As on a passive DI, a ground-lift switch is also a useful feature on active boxes. Ground loops can occur when there’s more than one connection to your device; lifting the ground will eliminate the hum that results from such loops.

Some active DIs, including the Platinum PRO EQ, offer a pre/post EQ switch that affects the XLR output. In the “pre” setting, the DI sends a straight, low-Z signal to the mixing board; in the “post” setting, the signal is sent to the mixer after getting EQ’d and processed, yet before it reaches the onboard master volume.

The ModTone Acoustic Preamp does double-duty as an active DI and multi-effect stomp. Its bass, treble, volume, and gain dials are augmented with four knobs to tweak chorus speed and depth, and reverb dwell and level. Unlike many active DI devices, it also offers a headphone out for those late-night practice sessions. Photo by Mark Marshall

Onboard Effects
As you investigate various active DIs, you’ll find some that include other effects, such as reverb and chorus. The ModTone Acoustic Preamp ($229 street) is one example of this approach to an all-in-one design. A simple preamp with bass, treble, volume, and gain dials, as well as phase and ground-lift switches, the ModTone also provides two footswitchable effects: reverb (with dwell and level knobs) and chorus (with speed and depth).

Tech 21’s Acoustic Fly Rig ($299 street) takes the concept of onboard effects even further. In addition to its onboard SansAmp analog preamp with 3-band semi-parametric EQ, it packs a 750 ms analog delay (with time and repeat knobs, tap-tempo footswitch, and a preset chorus option) and an independently footswitchable reverb into its slim case. All the active DI goodies are here as well: a sweepable notch filter, low-pass filter, FET-based 2-knob compressor, footswitchable boost (up to +12 dB), tuner, headphone jack, phase-reverse button, ground-lift switch, and low-Z XLR and 1/4" outputs.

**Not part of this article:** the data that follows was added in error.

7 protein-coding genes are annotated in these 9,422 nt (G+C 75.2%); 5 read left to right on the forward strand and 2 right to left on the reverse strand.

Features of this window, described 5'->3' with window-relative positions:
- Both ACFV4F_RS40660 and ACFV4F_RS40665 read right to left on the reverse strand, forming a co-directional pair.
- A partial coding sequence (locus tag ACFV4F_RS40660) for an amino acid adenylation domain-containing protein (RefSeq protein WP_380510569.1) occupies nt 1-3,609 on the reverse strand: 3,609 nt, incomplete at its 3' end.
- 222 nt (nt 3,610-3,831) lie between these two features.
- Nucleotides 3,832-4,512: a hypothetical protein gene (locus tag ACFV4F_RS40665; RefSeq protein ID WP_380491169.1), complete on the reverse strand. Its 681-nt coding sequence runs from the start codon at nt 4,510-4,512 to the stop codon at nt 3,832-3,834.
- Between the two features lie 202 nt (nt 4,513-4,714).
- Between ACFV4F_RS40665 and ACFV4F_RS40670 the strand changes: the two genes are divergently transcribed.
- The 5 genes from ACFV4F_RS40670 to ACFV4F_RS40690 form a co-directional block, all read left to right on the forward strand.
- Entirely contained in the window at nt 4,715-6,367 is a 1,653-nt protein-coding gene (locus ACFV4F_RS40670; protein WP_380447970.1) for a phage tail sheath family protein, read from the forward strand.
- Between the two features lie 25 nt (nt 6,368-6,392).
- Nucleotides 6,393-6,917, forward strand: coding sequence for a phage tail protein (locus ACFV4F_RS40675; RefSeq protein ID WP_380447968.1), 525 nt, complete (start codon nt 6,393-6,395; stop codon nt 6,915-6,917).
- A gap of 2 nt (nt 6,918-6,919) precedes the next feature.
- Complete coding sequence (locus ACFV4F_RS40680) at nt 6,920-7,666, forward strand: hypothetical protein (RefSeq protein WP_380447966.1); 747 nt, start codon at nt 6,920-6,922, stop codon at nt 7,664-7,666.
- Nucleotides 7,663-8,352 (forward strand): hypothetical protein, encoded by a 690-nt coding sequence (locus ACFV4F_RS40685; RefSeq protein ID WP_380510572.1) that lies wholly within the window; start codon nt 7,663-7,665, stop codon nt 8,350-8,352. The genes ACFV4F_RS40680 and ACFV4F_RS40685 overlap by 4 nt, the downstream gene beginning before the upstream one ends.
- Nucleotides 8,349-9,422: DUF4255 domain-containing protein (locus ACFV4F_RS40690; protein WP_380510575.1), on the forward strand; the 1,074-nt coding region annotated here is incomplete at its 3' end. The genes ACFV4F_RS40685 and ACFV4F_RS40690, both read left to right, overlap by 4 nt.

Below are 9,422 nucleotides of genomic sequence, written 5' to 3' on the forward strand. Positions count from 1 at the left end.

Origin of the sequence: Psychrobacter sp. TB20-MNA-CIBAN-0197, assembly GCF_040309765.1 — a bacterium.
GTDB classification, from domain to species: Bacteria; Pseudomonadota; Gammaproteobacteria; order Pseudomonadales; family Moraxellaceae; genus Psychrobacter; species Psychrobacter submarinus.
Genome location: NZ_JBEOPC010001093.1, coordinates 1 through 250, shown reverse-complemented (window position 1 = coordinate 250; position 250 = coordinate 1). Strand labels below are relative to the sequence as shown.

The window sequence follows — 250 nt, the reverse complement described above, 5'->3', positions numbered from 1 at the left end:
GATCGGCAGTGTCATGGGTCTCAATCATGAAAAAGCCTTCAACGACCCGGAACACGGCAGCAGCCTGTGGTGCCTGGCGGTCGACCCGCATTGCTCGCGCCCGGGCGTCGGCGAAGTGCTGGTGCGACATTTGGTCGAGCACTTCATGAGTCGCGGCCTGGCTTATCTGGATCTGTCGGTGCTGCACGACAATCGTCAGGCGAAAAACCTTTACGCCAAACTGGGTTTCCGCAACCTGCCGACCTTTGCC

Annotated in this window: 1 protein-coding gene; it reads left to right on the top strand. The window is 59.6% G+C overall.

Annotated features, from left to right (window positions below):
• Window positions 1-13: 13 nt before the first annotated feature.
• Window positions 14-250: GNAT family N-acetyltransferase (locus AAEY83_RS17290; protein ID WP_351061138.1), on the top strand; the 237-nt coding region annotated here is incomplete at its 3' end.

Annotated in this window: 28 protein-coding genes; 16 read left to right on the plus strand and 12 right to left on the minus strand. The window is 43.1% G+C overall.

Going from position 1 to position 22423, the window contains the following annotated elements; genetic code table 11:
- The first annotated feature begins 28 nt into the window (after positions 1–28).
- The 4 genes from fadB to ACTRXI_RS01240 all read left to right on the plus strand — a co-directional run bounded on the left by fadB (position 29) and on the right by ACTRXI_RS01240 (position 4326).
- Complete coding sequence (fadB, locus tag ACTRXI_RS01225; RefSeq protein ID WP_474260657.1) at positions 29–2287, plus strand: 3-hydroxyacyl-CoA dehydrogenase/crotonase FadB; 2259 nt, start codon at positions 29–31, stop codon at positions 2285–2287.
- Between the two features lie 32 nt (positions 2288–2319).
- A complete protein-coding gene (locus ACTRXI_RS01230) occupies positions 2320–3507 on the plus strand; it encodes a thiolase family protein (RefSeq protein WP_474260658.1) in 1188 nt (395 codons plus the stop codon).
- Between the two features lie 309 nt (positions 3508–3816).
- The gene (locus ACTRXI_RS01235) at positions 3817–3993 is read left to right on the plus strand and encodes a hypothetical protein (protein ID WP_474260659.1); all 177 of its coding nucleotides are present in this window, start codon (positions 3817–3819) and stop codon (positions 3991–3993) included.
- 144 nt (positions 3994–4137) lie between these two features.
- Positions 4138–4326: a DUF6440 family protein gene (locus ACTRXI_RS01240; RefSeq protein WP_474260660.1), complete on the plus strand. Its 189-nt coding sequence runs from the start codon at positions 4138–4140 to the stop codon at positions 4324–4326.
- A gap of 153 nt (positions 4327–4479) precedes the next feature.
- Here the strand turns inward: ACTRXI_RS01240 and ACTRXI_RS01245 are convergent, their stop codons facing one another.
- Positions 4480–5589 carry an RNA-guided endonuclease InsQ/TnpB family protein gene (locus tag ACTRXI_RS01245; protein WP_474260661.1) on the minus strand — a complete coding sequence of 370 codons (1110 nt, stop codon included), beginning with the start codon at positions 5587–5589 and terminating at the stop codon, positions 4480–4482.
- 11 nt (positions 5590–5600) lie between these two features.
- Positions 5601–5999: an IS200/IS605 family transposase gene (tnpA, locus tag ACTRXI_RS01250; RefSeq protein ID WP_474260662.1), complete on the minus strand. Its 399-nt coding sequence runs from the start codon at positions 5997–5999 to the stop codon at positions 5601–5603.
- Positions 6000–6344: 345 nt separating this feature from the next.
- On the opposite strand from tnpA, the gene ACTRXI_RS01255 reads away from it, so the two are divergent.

In addition to being a fully featured active DI with a 3-band semi-parametric EQ, boost switch, 2-knob compressor, and tuner, Tech 21’s Acoustic Fly Rig brings a tap-tempo analog delay and footswitchable reverb to the party. The idea is to shrink a DI and basic pedalboard into a device that slips into a gig bag—or even your back pocket. Photo by Andy Ellis

Color My World
We’ve talked a lot about the features in various active DI devices, but what about their sound? I believe no device is transparent—everything you plug into colors your tone. The question is, how? And do you like it? Studio engineers spend a lot of time testing different preamps with their favorite mics. Each mic pre has its own character—an API doesn’t sound like a Neve, and a Grace doesn’t sound like a Pendulum—and the only way you get to know these subtle differences is through A/B testing.

So it goes in the world of acoustic DI preamps. What sounds best is subjective, and you have to discover this for yourself. Bring your favorite acoustic-electric to your local music store, sequester yourself in their listening room, and get busy trying out some of the devices we’ve described here, as well as any other units you can get your mitts on. And—just like with any distortion or delay pedal—the user interface can impact your buying decision, so be sure to test as many DIs as you can. Using the info we’ve covered here, you’ll soon be ready to take the stage with your favorite acoustic DI.